Diurnal mice (Mus musculus) and other examples of temporal niche switching

N. Mrosovsky, S. Hattar

Research output: Contribution to journalReview articlepeer-review

Abstract

Examples are presented of nocturnal animals becoming diurnal or vice versa as a result of mutations, genetic manipulations, or brain lesions. Understanding these cases could give insight into mechanisms employed when switches of temporal niche occur as part of the life cycle, or in response to circumstances such as availability of food. A two-process account of niche switching is advocated, involving both a change in clock-controlled outputs and a change in the direct response to light (i.e. masking). An emerging theme from this review is the suggestion that retinal inputs have a greater role in switching than suspected previously.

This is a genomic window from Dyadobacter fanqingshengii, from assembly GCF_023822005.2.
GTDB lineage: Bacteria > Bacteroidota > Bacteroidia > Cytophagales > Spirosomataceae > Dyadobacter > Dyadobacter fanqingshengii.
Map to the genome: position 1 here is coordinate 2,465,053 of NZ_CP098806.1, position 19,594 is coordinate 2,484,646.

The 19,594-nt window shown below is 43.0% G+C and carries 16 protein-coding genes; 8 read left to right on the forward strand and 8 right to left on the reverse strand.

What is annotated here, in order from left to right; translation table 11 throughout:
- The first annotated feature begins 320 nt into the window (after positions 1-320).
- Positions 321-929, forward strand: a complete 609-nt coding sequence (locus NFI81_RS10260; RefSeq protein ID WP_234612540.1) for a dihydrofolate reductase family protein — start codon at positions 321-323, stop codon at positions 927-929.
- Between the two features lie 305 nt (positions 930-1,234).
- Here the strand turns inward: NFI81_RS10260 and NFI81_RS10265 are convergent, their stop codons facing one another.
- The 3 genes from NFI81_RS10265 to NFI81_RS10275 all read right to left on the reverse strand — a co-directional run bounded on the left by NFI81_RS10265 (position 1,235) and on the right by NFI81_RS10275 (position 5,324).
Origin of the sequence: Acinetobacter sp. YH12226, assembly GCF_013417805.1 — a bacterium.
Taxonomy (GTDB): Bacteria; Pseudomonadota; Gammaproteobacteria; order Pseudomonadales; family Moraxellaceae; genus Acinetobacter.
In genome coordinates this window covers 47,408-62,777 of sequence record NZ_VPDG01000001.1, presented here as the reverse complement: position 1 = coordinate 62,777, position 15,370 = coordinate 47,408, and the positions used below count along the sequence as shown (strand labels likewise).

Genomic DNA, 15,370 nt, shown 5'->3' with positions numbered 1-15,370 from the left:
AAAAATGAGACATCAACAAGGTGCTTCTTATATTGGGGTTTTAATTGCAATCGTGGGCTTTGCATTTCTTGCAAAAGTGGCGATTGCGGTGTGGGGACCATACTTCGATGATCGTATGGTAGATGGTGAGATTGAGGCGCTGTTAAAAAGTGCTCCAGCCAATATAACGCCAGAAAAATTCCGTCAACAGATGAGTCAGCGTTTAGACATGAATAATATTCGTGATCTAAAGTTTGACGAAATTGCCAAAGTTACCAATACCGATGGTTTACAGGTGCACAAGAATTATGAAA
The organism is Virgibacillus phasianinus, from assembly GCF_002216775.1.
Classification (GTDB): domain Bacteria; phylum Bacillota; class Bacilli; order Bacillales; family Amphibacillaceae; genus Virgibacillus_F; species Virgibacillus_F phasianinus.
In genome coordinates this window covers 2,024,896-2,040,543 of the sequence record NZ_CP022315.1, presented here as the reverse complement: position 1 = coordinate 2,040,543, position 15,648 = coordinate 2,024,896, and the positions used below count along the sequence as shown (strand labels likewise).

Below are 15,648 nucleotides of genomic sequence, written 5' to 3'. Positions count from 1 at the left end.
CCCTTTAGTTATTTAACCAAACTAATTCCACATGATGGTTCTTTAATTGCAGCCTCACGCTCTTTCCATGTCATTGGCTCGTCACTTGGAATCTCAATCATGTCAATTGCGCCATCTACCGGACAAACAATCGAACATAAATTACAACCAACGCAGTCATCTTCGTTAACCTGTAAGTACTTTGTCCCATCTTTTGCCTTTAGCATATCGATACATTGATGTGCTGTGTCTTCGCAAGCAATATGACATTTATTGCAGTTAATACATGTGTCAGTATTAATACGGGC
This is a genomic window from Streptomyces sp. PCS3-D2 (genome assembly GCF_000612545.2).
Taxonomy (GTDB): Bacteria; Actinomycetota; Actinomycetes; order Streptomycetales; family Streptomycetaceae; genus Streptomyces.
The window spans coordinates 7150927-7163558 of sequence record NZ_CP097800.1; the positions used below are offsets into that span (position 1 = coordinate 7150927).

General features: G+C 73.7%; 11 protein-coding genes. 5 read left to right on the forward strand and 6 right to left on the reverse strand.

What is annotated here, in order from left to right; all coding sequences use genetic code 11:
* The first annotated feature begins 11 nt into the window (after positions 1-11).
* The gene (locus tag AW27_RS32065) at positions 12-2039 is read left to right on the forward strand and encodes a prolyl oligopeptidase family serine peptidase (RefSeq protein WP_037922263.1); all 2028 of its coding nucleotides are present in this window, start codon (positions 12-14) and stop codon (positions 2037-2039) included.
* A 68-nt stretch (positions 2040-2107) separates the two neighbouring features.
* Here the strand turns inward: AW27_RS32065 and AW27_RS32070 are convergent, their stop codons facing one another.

Original languageEnglish (US)
Pages (from-to)1011-1024
Number of pages14
JournalJournal of Comparative Physiology A: Neuroethology, Sensory, Neural, and Behavioral Physiology
Volume191
Issue number11
DOIs
StatePublished - Nov 2005

Keywords

  • Diurnal
  • Masking
  • Melanopsin
  • Nocturnal
  • Rhythms

ASJC Scopus subject areas

  • Ecology, Evolution, Behavior and Systematics
  • Physiology
  • Animal Science and Zoology
  • Behavioral Neuroscience

Fingerprint

Dive into the research topics of 'Diurnal mice (Mus musculus) and other examples of temporal niche switching'. Together they form a unique fingerprint.

Cite this